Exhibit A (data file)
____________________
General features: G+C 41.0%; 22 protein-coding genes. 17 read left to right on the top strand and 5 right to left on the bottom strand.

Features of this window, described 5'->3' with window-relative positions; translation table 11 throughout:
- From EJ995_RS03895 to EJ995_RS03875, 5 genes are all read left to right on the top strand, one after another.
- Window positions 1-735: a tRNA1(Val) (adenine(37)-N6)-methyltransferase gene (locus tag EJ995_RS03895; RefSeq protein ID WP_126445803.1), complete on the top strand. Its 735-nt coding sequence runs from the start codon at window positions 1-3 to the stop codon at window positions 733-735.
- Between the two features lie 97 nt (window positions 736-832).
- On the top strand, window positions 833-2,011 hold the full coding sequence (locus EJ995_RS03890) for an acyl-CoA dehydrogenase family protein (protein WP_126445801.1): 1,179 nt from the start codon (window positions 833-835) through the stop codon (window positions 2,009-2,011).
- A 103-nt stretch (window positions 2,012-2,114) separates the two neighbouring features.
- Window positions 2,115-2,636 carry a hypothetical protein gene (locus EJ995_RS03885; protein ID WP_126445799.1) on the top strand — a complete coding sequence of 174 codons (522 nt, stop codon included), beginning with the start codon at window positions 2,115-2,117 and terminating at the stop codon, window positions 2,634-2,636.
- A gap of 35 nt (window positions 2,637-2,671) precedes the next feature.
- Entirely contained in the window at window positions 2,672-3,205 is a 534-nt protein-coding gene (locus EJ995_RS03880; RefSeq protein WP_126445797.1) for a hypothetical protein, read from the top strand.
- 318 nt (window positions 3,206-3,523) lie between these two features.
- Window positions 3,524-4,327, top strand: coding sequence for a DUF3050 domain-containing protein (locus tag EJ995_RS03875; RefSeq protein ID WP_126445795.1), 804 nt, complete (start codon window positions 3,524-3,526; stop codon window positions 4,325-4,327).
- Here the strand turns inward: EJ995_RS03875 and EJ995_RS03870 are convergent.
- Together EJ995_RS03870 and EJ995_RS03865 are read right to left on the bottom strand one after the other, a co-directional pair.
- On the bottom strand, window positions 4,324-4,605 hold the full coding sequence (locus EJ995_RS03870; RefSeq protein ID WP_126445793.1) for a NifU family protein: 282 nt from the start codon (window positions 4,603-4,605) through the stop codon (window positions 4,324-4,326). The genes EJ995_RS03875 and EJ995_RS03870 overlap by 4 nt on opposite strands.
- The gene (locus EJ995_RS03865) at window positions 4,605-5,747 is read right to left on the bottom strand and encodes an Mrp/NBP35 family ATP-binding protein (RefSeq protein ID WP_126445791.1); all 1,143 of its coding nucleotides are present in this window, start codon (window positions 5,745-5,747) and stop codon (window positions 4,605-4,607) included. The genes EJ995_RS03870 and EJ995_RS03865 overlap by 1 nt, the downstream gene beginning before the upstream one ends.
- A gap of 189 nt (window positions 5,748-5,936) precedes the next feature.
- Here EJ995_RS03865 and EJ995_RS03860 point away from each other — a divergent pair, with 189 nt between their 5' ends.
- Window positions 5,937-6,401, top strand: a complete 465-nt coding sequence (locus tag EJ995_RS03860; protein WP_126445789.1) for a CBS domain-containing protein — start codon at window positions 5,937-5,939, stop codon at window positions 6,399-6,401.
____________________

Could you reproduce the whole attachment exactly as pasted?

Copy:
General features: G+C 41.0%; 22 protein-coding genes. 17 read left to right on the top strand and 5 right to left on the bottom strand.

Features of this window, described 5'->3' with window-relative positions; translation table 11 throughout:
- From EJ995_RS03895 to EJ995_RS03875, 5 genes are all read left to right on the top strand, one after another.
- Window positions 1-735: a tRNA1(Val) (adenine(37)-N6)-methyltransferase gene (locus tag EJ995_RS03895; RefSeq protein ID WP_126445803.1), complete on the top strand. Its 735-nt coding sequence runs from the start codon at window positions 1-3 to the stop codon at window positions 733-735.
- Between the two features lie 97 nt (window positions 736-832).
- On the top strand, window positions 833-2,011 hold the full coding sequence (locus EJ995_RS03890) for an acyl-CoA dehydrogenase family protein (protein WP_126445801.1): 1,179 nt from the start codon (window positions 833-835) through the stop codon (window positions 2,009-2,011).
- A 103-nt stretch (window positions 2,012-2,114) separates the two neighbouring features.
- Window positions 2,115-2,636 carry a hypothetical protein gene (locus EJ995_RS03885; protein ID WP_126445799.1) on the top strand — a complete coding sequence of 174 codons (522 nt, stop codon included), beginning with the start codon at window positions 2,115-2,117 and terminating at the stop codon, window positions 2,634-2,636.
- A gap of 35 nt (window positions 2,637-2,671) precedes the next feature.
- Entirely contained in the window at window positions 2,672-3,205 is a 534-nt protein-coding gene (locus EJ995_RS03880; RefSeq protein WP_126445797.1) for a hypothetical protein, read from the top strand.
- 318 nt (window positions 3,206-3,523) lie between these two features.
- Window positions 3,524-4,327, top strand: coding sequence for a DUF3050 domain-containing protein (locus tag EJ995_RS03875; RefSeq protein ID WP_126445795.1), 804 nt, complete (start codon window positions 3,524-3,526; stop codon window positions 4,325-4,327).
- Here the strand turns inward: EJ995_RS03875 and EJ995_RS03870 are convergent.
- Together EJ995_RS03870 and EJ995_RS03865 are read right to left on the bottom strand one after the other, a co-directional pair.
- On the bottom strand, window positions 4,324-4,605 hold the full coding sequence (locus EJ995_RS03870; RefSeq protein ID WP_126445793.1) for a NifU family protein: 282 nt from the start codon (window positions 4,603-4,605) through the stop codon (window positions 4,324-4,326). The genes EJ995_RS03875 and EJ995_RS03870 overlap by 4 nt on opposite strands.
- The gene (locus EJ995_RS03865) at window positions 4,605-5,747 is read right to left on the bottom strand and encodes an Mrp/NBP35 family ATP-binding protein (RefSeq protein ID WP_126445791.1); all 1,143 of its coding nucleotides are present in this window, start codon (window positions 5,745-5,747) and stop codon (window positions 4,605-4,607) included. The genes EJ995_RS03870 and EJ995_RS03865 overlap by 1 nt, the downstream gene beginning before the upstream one ends.
- A gap of 189 nt (window positions 5,748-5,936) precedes the next feature.
- Here EJ995_RS03865 and EJ995_RS03860 point away from each other — a divergent pair, with 189 nt between their 5' ends.
- Window positions 5,937-6,401, top strand: a complete 465-nt coding sequence (locus tag EJ995_RS03860; protein WP_126445789.1) for a CBS domain-containing protein — start codon at window positions 5,937-5,939, stop codon at window positions 6,399-6,401.